Robert de Roos was born on March 10, 1907 in Voorburg (The Hague suburb) and died there on March 18, 1976.
He studied piano, violin and viola at the Royal Conservatory and received composition lessons from Johan Wagenaar. Thereafter he travelled to Paris and studied privately with Darius Milhaud (composition), Isidor Philipp (piano), Charles Koechlin and Roland Manuel (canons) and Pierre Monteux (conducting). Later he studied with Hermann Scherchen (conducting) and Sem Dresden (orchestration).
As a composer Robert de Roos originally searched for a style that was influence by the German and French schools, but later he freed himself and found a personal style that was characterized by canon composition technique. In the period he wrote a number of work which he later withdrew from circulation. He felt that no single element could go by unnoticed when composing, a belief that led him to a more rich and colorful manner of composing. Clear examples of this are the Variations serieuses sur un theme ingenu, which he composed in 1947 and dedicated to the Residentie Orkest are from this last style period. Next to the many orchestra pieces and concertos, De Roos also composed an opera in one act, Die Vision and chamber music Sextuor for piano and wind instruments, art songs, theater music and a number of choral works.

From 1946 to 1956 he was the Cultural Attaché at the Dutch Embassy in Paris and in 1957 he was named Frist Secretary for Press and Cultural Affairs at the Embassy in Caracas, Venezuela. In 1961 he was accredited with this same function in Bogota, Quito, La Paz and Lima. From 1967 to 1973 he was part of the Embassy council for Press and Cultural Affairs in Buenos Aires, also accredited to Asuncion (Paraguay) and head of the Dutch Information Bureau for Latin America. In 1973 he returned to the Netherlands.

Robert de Roos Centenary (1907 - 2007)

The Robert de Roos manuscripts are located at the Dutch Music Institute. His son Peter was initiator of the Robert de Roos Foundation in 2006. Members of the governing board include prof. dr. Emile Wennekes, Dr. Frits Zwart and Drs. Aukelien van Hoytema. The foundation's mission is to bring the composer's oeuvre under recognition, in the broadest sense. Historian - musician Jurjen Vis recently began writing a De Roos biography. In the last newsletter of the Friends of Dutch Music, Vis wrote a short pre-publication article. (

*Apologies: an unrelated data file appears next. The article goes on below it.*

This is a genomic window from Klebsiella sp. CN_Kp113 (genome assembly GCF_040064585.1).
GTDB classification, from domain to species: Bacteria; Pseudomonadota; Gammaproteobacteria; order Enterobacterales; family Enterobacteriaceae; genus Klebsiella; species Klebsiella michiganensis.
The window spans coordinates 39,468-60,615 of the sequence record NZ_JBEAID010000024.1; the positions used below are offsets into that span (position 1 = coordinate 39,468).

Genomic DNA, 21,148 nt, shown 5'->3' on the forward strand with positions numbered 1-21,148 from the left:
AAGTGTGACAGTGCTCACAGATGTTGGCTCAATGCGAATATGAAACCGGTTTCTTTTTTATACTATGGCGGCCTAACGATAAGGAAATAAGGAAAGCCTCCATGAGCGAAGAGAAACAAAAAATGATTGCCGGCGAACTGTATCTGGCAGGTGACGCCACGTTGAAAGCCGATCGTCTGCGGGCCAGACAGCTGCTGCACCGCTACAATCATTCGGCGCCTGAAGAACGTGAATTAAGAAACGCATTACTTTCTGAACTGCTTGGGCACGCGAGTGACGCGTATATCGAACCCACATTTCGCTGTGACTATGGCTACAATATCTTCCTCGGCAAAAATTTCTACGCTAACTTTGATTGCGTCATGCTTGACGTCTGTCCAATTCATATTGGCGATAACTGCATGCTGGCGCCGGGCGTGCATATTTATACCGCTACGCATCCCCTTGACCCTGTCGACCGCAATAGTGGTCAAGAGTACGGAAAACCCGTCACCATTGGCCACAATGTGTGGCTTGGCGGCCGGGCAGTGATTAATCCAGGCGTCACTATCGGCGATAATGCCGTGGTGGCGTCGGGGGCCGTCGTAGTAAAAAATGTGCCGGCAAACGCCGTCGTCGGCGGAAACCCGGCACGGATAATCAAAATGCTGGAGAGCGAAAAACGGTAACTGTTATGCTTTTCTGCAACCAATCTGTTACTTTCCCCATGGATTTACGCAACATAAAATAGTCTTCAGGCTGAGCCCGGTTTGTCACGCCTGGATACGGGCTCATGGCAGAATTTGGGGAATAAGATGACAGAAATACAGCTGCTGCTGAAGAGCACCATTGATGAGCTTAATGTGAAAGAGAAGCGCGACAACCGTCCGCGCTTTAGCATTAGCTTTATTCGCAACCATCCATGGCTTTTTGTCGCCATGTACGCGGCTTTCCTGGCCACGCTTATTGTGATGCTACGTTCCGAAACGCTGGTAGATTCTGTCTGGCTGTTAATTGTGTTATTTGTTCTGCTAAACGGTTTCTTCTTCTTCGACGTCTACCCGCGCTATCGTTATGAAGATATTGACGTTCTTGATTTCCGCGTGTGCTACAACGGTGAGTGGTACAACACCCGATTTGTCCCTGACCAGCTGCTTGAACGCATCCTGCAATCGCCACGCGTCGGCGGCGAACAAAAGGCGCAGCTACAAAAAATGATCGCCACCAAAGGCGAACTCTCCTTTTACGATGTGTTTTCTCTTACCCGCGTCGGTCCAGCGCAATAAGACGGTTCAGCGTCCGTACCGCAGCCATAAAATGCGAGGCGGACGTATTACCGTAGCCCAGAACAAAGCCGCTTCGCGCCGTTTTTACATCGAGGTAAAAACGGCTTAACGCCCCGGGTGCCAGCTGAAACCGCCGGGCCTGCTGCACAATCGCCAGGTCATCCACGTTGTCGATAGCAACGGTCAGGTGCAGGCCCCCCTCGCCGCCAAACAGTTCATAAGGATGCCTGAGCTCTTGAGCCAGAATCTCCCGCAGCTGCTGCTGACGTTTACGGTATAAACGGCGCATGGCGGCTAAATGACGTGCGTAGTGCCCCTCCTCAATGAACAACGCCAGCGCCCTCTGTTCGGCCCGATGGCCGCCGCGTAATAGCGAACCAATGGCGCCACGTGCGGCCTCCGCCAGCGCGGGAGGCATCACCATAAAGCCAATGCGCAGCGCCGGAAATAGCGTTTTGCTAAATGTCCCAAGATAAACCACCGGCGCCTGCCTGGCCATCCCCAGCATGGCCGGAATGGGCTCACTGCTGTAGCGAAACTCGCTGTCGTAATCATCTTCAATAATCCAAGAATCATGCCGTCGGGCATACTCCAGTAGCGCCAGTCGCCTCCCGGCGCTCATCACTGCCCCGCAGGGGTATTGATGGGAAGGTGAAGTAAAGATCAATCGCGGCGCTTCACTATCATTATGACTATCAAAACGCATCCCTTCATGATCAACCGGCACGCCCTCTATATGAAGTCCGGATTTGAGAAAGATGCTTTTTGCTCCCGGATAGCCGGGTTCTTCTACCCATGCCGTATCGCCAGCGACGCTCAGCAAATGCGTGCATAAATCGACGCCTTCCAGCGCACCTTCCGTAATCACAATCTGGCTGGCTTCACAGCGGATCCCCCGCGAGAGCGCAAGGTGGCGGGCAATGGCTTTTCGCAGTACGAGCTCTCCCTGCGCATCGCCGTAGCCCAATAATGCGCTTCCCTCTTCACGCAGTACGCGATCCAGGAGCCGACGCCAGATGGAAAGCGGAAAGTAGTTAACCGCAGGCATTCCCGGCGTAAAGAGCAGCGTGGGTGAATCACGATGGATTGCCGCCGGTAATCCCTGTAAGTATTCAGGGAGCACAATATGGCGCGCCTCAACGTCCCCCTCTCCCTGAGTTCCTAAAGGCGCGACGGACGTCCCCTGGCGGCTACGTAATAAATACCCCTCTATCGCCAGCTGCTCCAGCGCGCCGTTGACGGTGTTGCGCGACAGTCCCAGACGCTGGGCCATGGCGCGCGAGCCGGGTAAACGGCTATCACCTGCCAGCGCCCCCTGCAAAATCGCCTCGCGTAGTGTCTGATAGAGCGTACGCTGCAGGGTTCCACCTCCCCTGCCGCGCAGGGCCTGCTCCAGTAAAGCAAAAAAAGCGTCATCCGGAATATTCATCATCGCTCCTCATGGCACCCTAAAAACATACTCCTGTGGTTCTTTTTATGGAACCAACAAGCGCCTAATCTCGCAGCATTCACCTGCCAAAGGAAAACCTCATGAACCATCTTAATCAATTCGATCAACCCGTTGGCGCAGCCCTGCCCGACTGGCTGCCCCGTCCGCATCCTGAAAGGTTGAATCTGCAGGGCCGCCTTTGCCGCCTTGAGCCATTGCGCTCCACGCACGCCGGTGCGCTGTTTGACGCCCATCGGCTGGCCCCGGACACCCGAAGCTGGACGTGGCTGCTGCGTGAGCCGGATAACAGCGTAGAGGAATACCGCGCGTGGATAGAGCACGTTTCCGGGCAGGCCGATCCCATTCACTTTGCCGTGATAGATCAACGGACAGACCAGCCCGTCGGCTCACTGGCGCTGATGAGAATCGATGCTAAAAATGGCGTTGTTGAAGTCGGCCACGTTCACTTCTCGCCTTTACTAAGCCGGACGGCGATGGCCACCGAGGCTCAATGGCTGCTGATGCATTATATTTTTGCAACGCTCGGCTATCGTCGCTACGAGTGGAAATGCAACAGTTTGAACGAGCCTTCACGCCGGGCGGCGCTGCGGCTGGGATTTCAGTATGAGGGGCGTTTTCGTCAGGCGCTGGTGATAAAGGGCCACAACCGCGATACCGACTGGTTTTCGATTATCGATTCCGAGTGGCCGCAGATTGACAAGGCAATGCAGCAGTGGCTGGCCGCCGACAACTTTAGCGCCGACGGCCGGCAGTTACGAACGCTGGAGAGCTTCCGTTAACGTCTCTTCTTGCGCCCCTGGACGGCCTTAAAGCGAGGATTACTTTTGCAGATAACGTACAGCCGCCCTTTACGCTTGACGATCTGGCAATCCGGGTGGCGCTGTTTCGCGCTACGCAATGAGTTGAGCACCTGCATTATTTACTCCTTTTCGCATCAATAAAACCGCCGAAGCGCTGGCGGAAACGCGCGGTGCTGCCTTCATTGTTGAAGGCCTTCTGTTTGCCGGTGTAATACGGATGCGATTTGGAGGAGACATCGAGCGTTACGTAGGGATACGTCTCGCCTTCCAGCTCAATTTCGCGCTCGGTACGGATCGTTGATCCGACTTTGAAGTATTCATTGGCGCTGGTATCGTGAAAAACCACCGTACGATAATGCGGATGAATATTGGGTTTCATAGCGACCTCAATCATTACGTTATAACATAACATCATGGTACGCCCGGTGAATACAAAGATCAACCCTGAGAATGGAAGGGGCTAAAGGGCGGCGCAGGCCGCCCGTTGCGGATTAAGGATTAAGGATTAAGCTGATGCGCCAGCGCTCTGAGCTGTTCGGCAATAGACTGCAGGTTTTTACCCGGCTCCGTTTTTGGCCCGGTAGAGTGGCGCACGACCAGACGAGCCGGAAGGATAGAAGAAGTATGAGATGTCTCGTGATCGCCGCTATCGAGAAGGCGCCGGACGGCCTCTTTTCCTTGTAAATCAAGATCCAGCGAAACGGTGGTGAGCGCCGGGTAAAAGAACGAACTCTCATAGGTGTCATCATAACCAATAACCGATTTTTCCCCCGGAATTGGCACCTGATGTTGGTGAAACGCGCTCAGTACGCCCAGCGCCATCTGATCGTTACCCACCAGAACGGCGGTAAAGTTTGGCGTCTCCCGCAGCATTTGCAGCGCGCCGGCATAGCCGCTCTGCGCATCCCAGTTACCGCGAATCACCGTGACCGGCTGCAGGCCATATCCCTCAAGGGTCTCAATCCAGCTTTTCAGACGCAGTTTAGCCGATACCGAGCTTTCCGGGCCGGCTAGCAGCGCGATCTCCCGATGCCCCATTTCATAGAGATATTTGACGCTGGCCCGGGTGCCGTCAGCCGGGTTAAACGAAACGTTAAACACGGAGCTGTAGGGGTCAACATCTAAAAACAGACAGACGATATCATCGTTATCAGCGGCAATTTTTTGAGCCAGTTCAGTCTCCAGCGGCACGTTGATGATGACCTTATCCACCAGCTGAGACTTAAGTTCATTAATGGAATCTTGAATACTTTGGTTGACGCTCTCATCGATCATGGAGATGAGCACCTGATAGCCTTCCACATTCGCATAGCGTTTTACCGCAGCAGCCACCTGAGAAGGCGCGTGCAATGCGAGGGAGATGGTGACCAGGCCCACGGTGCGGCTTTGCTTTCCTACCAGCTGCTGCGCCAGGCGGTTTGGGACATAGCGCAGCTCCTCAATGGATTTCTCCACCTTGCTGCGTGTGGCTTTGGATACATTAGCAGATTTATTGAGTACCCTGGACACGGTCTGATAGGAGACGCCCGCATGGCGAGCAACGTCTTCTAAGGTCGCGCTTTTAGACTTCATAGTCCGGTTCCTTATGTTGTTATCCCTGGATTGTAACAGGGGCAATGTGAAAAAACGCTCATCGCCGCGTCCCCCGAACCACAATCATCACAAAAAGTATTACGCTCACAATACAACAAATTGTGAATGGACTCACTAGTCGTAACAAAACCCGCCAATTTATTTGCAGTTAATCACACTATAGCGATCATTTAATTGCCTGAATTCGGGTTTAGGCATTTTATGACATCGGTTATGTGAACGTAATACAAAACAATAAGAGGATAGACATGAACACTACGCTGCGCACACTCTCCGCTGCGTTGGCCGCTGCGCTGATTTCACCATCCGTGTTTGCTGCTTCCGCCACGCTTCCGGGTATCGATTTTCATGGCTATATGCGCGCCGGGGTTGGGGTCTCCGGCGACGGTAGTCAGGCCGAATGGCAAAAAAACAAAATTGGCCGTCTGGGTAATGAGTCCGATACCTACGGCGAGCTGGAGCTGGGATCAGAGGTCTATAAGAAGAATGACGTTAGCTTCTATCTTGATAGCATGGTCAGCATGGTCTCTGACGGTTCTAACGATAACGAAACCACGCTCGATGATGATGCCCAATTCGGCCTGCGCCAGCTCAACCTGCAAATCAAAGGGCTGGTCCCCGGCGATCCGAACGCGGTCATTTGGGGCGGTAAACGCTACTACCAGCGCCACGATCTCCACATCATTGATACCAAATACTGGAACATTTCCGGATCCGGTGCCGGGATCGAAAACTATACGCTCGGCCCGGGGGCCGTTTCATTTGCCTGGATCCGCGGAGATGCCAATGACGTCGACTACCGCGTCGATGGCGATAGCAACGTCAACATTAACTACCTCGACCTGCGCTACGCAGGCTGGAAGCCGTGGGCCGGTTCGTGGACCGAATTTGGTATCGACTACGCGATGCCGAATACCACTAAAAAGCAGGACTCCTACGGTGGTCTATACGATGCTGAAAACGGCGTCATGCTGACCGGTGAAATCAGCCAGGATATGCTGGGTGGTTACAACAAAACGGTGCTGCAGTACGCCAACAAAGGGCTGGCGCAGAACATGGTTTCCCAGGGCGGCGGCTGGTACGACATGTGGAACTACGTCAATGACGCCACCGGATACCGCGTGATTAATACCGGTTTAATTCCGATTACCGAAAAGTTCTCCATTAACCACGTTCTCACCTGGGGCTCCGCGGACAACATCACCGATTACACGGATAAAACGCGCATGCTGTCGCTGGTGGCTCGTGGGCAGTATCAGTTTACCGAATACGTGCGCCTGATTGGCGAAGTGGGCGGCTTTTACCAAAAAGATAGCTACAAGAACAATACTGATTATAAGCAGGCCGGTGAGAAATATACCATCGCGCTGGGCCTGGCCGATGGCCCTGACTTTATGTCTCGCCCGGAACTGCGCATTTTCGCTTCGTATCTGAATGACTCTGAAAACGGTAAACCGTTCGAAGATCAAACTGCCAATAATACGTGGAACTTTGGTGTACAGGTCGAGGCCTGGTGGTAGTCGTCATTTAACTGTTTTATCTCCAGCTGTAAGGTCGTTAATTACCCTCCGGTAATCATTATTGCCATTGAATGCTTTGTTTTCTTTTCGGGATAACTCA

Information on the Robert de Roos Foundation is available at:

"About Robert de Roos. A complicated but very interesting case. He was 2/4 jewish (50%). Married with a German woman of noble descent: Chrtista von Falkenhayn. Her father, the famous general, had been one of the heroes of the World War I battlefield. Robert de Roos met lots of difficulties during the war, BUT... His wife was his strong and successful advocate. She intervened for his uncle and aunt Simons-Posthumus. With success, but alas they didn't dare to go with her and preferred to stay in the Hollandse Schouwburg and were transported to and killed in Sobibor. She intervened with the authorities for other members of the family and for her husband as well. He has been misleading the authorities in presenting a new family genealogy. In this document he proved one of his grandparents not being a jew. Consequently De Roos was 'only' 3/8 jewish and there were practically no limitations for him. He joined the Kulturkammer - although without filling in the essential receipts - and accepted several big commissions for symphonic works until the end of 1944. His works were performed until the beginning of 1945. After a short intermission De Roos was already active again in september 1945. He was the first attachee culturel of Holland abroad (in Paris) already from 1946 on. Although he had enemies and people who tried to blame him he was 'clean'. De Roos was befriended with several members of the dutch resistance and was taken into captivity himself. He spent one week in prison. Afterwards he and his family had to leave the house in september 1944 since the V-1installation was exactly put next to their home. He had to live with friends. Until september 1944 he had been an employee in a printing company. Due to lack of fuel and paper the company stopped business. From february 1945 on De Roos was active several months in the administration of food supplies (thrown out of airplanes by the allied forces and Swedish Red Cross). Altogether: which jew or half jew could dream of such a career during the war? De Roos didn't consider himself as a jew, although he had some affinities in reading the old testament. In his later years he was interested in Byzantium, the late roman empire and early christian Church. He bought icons (ikonen) and developed him self as a specialist. For his first and only opera he wrote the libretto himself. The vision, about two early christian martyrs."

Jurjen Vis (
Courrier privé du 13/06/2012